Edited by board administrator September 26, 2016, 7:54 pm
Thank you for your inquiry about the sinking of SS WILLIAM PIERCE FRYE (note correct spelling) and the death of your great-uncle Rutledge L. Miller.
I am unaware of a photograph of the crew of the ship and it is highly unlikely that any exist. The ship was on her maiden voyage, barely one month after having left the shipyard at which she was constructed and with the members of the crew completely new to one another. Unlike naval vessels, where formal group portraits of the crew are common, group photographs of the crews of merchant ships are rare. Generally there was nearly a 100% turnover of a merchant ship’s crew at the end of a voyage so there was little sentimentality on the part of the crew members for their ship or even for their shipmates.
For sources of photographs of World War II-era merchant ships, see this web page at the American Merchant Marine at War website: http://www.usmm.org/photosource.html. On quick search on my part found that the Mariners Museum Research Library and Archives in Newport News, Virginia (the fourth entry on the above list), contains a photograph of WILLIAM PIERCE FRYE, taken by the U.S. Coast Guard on March 14, 1943. This would have been a few days before the ship joined convoy HX-230 in New York, destination Liverpool, and two weeks before the ship was attacked and sunk. The Mariners Museum identification number for this photograph is PB10624. You can contact the Museum library by e-mail at library@MarinersMuseum.org or call 757-591-7782 for more information.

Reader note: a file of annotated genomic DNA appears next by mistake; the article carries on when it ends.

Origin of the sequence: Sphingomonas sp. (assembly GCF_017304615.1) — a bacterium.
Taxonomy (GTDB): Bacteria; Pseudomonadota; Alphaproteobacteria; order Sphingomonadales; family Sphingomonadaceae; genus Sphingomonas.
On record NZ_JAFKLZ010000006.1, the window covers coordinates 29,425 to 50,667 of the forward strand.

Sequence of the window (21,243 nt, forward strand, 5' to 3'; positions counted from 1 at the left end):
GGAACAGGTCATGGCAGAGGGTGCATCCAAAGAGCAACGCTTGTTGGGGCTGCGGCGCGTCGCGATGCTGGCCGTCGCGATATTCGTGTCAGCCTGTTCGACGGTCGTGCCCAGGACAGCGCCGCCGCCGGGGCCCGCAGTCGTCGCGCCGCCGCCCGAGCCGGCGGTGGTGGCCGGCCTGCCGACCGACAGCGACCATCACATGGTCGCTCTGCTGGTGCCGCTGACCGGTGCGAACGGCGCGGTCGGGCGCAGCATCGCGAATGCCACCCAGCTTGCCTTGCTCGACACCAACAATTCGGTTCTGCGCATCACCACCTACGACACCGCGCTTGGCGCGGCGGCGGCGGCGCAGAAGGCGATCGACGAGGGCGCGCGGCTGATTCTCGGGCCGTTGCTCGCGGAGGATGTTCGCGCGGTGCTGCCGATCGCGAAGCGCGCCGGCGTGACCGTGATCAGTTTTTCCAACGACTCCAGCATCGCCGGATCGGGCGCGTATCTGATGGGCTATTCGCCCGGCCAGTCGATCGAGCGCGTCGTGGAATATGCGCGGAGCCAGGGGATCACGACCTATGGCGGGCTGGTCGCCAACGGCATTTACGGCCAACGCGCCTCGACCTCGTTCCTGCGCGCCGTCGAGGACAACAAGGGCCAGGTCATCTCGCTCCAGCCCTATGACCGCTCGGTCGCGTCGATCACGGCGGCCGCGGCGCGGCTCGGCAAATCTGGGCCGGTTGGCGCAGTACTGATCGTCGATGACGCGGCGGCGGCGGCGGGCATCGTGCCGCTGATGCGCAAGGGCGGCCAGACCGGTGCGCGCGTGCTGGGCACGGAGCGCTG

Your great-uncle Rutledge Miller served aboard the ship as a utilityman. This was a position in the galley, in which he helped prepare and serve meals and clean up afterward.
You may already be aware of the story of the ship’s loss, in which she fell behind the convoy in which she was sailing and was torpedoed and sunk by the German submarine U-610 in the middle of the Atlantic Ocean. If not, see http://uboat.net/allies/merchants/2830.html. A VERY lengthy description of the ship, its sinking, and various related subjects, written by the grandson of another crewman lost in the sinking, is at http://scottguns588.blogspot.com/2009/02/alan-poole-story-of-his-grand-father.html.
WILLIAM PIERCE FRYE was constructed in 100 days between November 1942 and February 1943 by the New England Shipbuilding Company in South Portland, Maine. See http://www.shipbuildinghistory.com/history/shipyards/4emergencylarge/wwtwo/newengland.htm and scroll to hull number 212. William Pierce Frye (September 2, 1830 – August 8, 1911), after whom the ship was named, was a U.S. Senator from Maine, serving more than 30 years from 1881 to his death in 1911.
I hope this information is useful.
Ron Carlson, Webmaster
Armed Guard / Merchant Marine website